HARTFORD, Conn. – Jim Becker had as unique a start in golf imaginable.
As he approached 5 years ago, Becker’s older brother Michael made Jim a sawed-off 3-wood, 7-iron, 9-iron and putter with masking tape grips and set up holes near trees at three corners of their house in Windsor that ranged from 25 to 60 yards. Jim would chip taped whiffle balls about 150 yards around the house, usually making 2 or 3 on each hole.
A year later, Mike shaved areas of their lawn to make them resemble greens and sank Maxfli cans into the ground as cups. Jim later started playing at the former Millbrook Golf Course in Windsor and shot 61 in his first nine-hole round.
“That’s when I knew I wanted to play golf as a pro,” Becker recalled.
Six decades later and after playing and working at numerous levels and areas of the game, Becker received the ultimate recognition for his youthful decision when he and Mike Ballo Sr. were inducted into the Connecticut Golf Hall of Fame during the Connecticut State Golf Association’s annual meeting at Hartford Golf Club.
“I’m very humbled to have my name alongside the many memorable names in the Hall of Fame,” Becker said during the awards ceremony. “I’ve dreamt about being inducted for quite a while, and it’s definitely the highlight of my career. I’m not sure when it will sink in, though it’s starting tonight.”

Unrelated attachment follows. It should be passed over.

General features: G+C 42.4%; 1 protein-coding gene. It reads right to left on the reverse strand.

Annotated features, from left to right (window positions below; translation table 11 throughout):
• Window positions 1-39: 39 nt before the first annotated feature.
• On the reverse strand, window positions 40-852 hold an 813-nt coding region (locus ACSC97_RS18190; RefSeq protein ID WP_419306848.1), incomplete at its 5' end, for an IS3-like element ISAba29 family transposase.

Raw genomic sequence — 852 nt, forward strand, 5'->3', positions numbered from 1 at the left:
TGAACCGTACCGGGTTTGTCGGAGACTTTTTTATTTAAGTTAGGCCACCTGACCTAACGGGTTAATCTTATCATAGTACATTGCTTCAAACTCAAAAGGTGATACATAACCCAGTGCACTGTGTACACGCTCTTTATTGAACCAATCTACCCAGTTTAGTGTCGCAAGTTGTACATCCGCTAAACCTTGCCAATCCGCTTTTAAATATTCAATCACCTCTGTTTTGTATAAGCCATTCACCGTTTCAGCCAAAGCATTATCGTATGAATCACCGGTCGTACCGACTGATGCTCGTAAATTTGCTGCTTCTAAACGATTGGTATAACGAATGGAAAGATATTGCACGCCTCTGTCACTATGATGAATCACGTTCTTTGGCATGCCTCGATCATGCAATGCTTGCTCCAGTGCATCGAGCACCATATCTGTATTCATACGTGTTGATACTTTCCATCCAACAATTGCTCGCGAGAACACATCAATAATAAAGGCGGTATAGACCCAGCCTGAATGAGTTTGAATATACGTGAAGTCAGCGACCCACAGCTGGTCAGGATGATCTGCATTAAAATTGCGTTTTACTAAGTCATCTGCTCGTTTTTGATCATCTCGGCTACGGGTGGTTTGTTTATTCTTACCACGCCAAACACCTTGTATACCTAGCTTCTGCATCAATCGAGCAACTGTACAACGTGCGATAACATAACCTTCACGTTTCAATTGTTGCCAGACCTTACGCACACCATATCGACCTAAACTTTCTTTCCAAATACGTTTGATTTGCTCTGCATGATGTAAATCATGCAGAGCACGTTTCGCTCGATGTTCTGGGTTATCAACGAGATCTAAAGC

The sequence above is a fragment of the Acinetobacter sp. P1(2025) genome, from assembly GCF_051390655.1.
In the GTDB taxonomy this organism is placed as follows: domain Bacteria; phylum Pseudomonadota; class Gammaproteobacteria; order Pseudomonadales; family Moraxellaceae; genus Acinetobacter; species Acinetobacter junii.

Becker, 65, has traveled the globe competing and won more than 60 tournaments, including being the only amateur to capture the Connecticut Open back-to-back (1975-76) and only three-time Connecticut Senior Open champion. He played two years at Windsor High School before his family moved to Marietta, Ga., and after excelling in high school, Becker earned five full college scholarships and chose the University of Georgia, where he was an All-American and played with future PGA Tour players such as 1977 Greater Hartford Open winner Bill Kratzert, Scott Simpson and Chip Beck.
Becker turned pro in 1977, qualified for several PGA Tour events, including the GHO, and played nine seasons on the South African Tour. He said he’s happy to be the head pro and instructor at Blue Fox Run Golf Course in Farmington, where he and his wife, Geena, live.
“It’s great to have a chance to give back to the game,” Becker said. “I really enjoy helping people and have always told my students to tee up the ball because that’s what Tiger (Woods) and Jack (Nicklaus) always did.”
Becker credits PGA Tour Champions player Fran Quinn, a native of Worcester, Mass., and longtime New England travel companion Mike Caporale for much of his golf success.
“I just love competing,” Becker said. “I love the thrill of competition, and I still think I can win tournaments and that is a great mindset to have.”
Caporale, a native of Springfield, Mass., who introduced Becker, said his close friend has been “a Hall of Fame player and a Hall of Famer person with a Hall of Fame character.”
“Everyone always revered Jim’s game, and he always thanked whoever ran a tournament,” Caporale said.
Ballo, 80, began his golf career in 1947 as a 7-year-old caddie at Woodway Country Club in Darien, where he worked for 39 years before retiring in 2003. He never left the club except for the four years he spent in the Persian Gulf while in the Navy, and after returning from the service in 1964, he took the assistant’s job at Woodway and became the head pro in 1971.